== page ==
The driver or companies involved in the Croydon tram crash will not face criminal charges, police said.
British Transport Police (BTP) insisted that “every scrap of possible evidence has been scrutinised” after seven people were killed and 51 others injured when a tram derailed in south-east London on November 9 2016.
It came off the tracks at almost four times the speed limit in darkness and heavy rain.
The driver, Alfred Dorris, of Beckenham, south-east London, was arrested at the scene and questioned on suspicion of manslaughter.
BTP said he will not be charged with gross negligence manslaughter, and no charges for corporate manslaughter will be brought against Transport for London (TfL) or operator Tram Operations Ltd, a subsidiary of FirstGroup.
A report by the Rail Accident Investigation Branch published in December 2017 found it is “probable” Mr Dorris “temporarily lost awareness” on a straight section of track and may have fallen into a “microsleep” for up to 49 seconds before speeding round a sharp bend at Sandilands at 45mph.
BTP said its three-year inquiry involved forensic work at the scene, analysis of phone records, hundreds of interviews, and thousands of other individual pieces of evidence.
Detective Superintendent Gary Richardson, who led the police investigation, said: “We know that this latest update may not be the news that many, including the family members who lost loved ones, had hoped for.
“But we are satisfied that every scrap of possible evidence has been scrutinised and, after lengthy consultation with the CPS, it has been concluded that the threshold to bring charges of manslaughter against the tram driver, TfL and Tram Operations Ltd have not been met.”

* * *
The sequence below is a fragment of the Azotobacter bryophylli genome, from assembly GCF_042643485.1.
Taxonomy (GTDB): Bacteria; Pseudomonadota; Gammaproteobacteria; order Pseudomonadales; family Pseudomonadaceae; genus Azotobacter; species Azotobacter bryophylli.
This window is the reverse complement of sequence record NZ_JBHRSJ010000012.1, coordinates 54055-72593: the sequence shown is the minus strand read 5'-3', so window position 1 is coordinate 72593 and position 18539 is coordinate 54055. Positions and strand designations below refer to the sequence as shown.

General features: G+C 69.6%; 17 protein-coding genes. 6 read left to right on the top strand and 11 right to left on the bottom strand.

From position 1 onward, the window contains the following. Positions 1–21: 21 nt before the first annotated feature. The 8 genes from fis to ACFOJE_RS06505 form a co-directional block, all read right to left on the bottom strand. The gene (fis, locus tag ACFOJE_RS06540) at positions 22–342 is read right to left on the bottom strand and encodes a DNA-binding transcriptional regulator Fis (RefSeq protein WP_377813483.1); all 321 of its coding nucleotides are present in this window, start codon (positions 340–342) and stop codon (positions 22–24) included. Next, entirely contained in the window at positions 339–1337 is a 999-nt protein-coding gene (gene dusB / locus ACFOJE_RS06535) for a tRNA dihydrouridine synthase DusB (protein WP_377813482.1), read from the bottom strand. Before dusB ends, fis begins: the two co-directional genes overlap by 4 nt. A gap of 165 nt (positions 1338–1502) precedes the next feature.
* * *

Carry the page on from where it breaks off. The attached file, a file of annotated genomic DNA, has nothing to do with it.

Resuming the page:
He added that BTP will continue to work with the Office of Rail and Road as it investigates whether health and safety laws were breached during the incident.
The force will begin to work with HM Coroner to prepare for the victims’ inquests.
Jenny Hopkins, head of the special crime and counter terrorism division at the Crown Prosecution Service (CPS), said it had “carefully reviewed all the available material” before concluding that the evidence “did not support a prosecution”.
The CPS added in a statement that there was “no compelling evidence that the driver had done anything which he ought to have known could adversely affect his concentration”.
Law firm Osbornes Law, representing Andrzej Rynkiewicz, whose wife Dorota died in the crash, described the decision as “devastating for many of the families”.
Ben Posford, a partner at the firm, said: “Understandably the police wished to explore every avenue and gather potential evidence, but for the bereaved families the process has meant an interminable wait for answers as to what happened to their loved ones and why.”
He called for an inquest into the deaths to be “an open and transparent process” to explore the “systemic failures that led to this tragic event”.
TfL said it has implemented a number of safety measures since the crash, including a permanent speed reduction, better signage at sharp bends and a device that detects when a driver is distracted or fatigued.